Compare Contrast Essay Everyday Use Alice Walker

"Everyday Use" By Alice Walker Comparison Of The Values Held By The Three Main Characters

In the short story "Everyday Use" by Alice Walker the family quilt is used as a symbol of the values that each family member holds dear. To Maggie the quilt is just another thing she has to give up. To Dee the quilt is a symbol of rising above her poor past. To their mother the quilt is symbolic of the roots of her family.

The oldest daughter, Dee values her friend's approval. While she is growing up she doesn't have many friends. In fact when her mother mentions this, Maggie makes the comment, "Mama, when did Dee ever have any friends?" (91) Now that Dee has made some friends at school she wants to impress them by displaying her African heritage. This is obvious by the clothing she wears, from her traditional African dress, which is long and bright yellow and orange, to her gold earrings and dangling bracelets. Even her hair is styled in an ethnic hairstyle. Dee has chosen a new African name, Wangero Leewanika Kemanjo, and greets her family using a Black Muslim greeting. These are the type of things that black women in the 70's commonly did as a way of contributing in some small way to the civil rights movement. She rejects her family name because she doesn't like "being named after the people who oppress me." (92) She wants to have the family artifacts as a way of showing off to, and fitting in with, her new friends. When her mother asks her what she will do with the quilts Dee replies, "Hang them." (94) To which her mother comments, "as if that was the only thing you could do with quilts." (94) Dee has made a better life for herself and wants her friends to see how far she has risen above her past.

In contrast to Dee, Maggie does not covet anything in the house. In fact, when Dee and her mother are discussing the quilts, Maggie comments, "She can have them, Mama," (94) and the narrator adds, "like somebody used to never winning anything or having anything reserved for her." (94) Maggie sees the quilts as a gift she can give her sister to help win her sister's approval. Maggie is a neglected child who is starved for the love and attention of her mother and sister. The mother comments that when Maggie first...

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Comparsion Of Kincaid's Girl And Walker's Everyday Use Essay

1600 Words7 Pages

Everyone is raised within a culture with a set of customs and morals handed down by those generations before them. Most individual’s view and experience identity in different ways. During history, different ethnic groups have struggled with finding their place within society. In the mid-nineteen hundreds, African Americans faced a great deal of political and social discrimination based on the tone of their skin. After the Civil Rights Movement, many African Americans no longer wanted to be identified by their African American lifestyle, so they began to practice African culture by taking on African hairdos, African-influenced clothing, and adopting African names. By turning away from their roots, many African Americans embraced a…show more content…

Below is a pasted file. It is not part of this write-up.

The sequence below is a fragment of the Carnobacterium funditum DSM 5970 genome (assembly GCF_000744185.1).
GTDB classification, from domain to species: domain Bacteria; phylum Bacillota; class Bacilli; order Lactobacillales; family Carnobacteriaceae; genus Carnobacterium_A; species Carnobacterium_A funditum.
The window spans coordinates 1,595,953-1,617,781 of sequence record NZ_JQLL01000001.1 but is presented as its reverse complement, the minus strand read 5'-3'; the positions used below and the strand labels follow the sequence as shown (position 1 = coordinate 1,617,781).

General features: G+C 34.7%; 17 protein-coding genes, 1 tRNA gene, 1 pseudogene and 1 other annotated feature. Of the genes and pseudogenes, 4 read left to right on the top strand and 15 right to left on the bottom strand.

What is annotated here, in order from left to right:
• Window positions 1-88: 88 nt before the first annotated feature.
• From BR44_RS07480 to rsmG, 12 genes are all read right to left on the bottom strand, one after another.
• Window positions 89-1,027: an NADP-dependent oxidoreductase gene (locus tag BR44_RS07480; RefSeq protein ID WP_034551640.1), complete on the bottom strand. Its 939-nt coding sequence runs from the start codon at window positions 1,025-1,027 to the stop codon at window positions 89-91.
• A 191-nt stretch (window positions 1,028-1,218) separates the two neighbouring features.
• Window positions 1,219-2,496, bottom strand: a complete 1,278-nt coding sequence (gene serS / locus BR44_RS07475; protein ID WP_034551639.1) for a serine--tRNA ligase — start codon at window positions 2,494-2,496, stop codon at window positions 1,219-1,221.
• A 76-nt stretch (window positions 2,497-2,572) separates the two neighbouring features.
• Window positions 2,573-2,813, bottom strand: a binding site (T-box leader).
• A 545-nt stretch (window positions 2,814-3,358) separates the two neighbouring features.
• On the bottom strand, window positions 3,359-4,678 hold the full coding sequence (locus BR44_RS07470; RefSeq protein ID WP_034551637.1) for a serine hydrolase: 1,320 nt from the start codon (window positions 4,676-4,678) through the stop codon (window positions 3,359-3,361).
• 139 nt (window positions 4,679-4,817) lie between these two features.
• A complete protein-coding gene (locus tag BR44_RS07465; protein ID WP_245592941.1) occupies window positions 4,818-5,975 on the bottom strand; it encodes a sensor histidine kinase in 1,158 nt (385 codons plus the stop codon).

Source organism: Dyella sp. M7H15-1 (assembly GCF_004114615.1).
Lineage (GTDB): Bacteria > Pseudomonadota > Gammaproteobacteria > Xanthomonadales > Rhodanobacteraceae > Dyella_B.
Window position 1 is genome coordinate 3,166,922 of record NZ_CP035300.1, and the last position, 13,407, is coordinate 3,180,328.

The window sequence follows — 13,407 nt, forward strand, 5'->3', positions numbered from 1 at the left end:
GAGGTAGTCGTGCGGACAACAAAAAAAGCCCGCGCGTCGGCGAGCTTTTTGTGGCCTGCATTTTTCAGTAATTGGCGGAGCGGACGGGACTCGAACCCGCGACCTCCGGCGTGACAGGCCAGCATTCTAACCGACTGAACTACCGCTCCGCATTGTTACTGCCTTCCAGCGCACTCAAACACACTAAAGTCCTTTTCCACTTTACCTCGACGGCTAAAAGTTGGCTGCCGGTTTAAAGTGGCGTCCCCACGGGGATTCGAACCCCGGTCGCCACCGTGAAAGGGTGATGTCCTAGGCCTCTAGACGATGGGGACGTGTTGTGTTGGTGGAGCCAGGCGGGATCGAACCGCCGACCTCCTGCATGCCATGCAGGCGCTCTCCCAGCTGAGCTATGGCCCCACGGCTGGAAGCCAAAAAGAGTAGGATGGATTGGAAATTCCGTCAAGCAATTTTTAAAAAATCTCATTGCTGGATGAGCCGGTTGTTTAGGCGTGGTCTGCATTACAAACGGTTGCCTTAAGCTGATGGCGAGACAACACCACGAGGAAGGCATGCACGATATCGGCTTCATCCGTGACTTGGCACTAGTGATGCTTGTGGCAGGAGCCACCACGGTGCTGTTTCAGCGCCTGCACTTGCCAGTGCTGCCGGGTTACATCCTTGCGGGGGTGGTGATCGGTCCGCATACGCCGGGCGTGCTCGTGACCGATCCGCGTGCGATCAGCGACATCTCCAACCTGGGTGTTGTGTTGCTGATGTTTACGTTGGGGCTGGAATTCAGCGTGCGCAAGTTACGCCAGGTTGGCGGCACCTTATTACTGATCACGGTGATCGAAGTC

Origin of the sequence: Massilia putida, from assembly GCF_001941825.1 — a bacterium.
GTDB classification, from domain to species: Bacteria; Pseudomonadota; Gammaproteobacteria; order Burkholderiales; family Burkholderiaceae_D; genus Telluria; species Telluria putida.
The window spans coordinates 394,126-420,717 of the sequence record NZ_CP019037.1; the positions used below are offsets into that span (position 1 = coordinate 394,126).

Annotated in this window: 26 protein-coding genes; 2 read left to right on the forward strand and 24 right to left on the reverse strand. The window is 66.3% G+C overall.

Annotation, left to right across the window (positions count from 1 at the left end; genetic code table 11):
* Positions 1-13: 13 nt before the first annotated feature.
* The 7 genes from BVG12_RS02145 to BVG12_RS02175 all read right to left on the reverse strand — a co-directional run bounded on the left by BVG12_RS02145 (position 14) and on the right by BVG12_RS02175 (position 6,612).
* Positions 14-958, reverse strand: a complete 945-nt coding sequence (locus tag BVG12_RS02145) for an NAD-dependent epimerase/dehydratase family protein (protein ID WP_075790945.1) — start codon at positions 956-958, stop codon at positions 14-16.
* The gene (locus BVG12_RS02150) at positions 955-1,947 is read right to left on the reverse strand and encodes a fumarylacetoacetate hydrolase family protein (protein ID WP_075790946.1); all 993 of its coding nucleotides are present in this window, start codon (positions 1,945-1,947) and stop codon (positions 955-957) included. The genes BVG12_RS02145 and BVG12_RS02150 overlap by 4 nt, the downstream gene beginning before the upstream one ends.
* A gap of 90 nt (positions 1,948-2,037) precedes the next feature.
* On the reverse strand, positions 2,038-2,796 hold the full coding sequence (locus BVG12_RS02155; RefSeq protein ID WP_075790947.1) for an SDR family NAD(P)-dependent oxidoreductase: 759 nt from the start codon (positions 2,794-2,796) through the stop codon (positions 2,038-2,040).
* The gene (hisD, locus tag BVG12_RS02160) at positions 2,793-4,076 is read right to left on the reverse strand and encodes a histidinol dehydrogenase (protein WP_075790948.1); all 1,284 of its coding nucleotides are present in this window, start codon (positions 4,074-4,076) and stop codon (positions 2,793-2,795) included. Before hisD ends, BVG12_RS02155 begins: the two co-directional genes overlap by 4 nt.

The examination of black women's need to keep their powerful heritage and identity is important to the protagonist in “Everyday Use.” Walker uses the mother’s voice to show the trials and tribulations of a small African American family located in the South. She speaks on multiple levels, voicing the necessity and strength of being true to one's roots and past; that heritage is not just something to talk about, but to live and enjoy in order for someone to fully understand themselves. Unlike Kincaid, Walker gives her black female character’s an identity of their own, each in their own right, and observes the internal conflicts of each mother and daughters struggle with identity. The mother represents a simple content way of life where identity and heritage are valued for both its usefulness, as well as its personal significance. In order to illustrate how the mother viewed identity versus her daughters, Walker quickly acknowledges that the mother has inherited many customs and traditions from her ancestors. She describes herself as a large big-boned woman with rough man-working hands (485). She also describes here various abilities including, killing and cleaning a hog as mercilessly as a man. Being able to work hard and not care about being such a lady, is how the mother defines identity at this point. On the other hand, the two daughters each have opposing views on the value and worth of the different items

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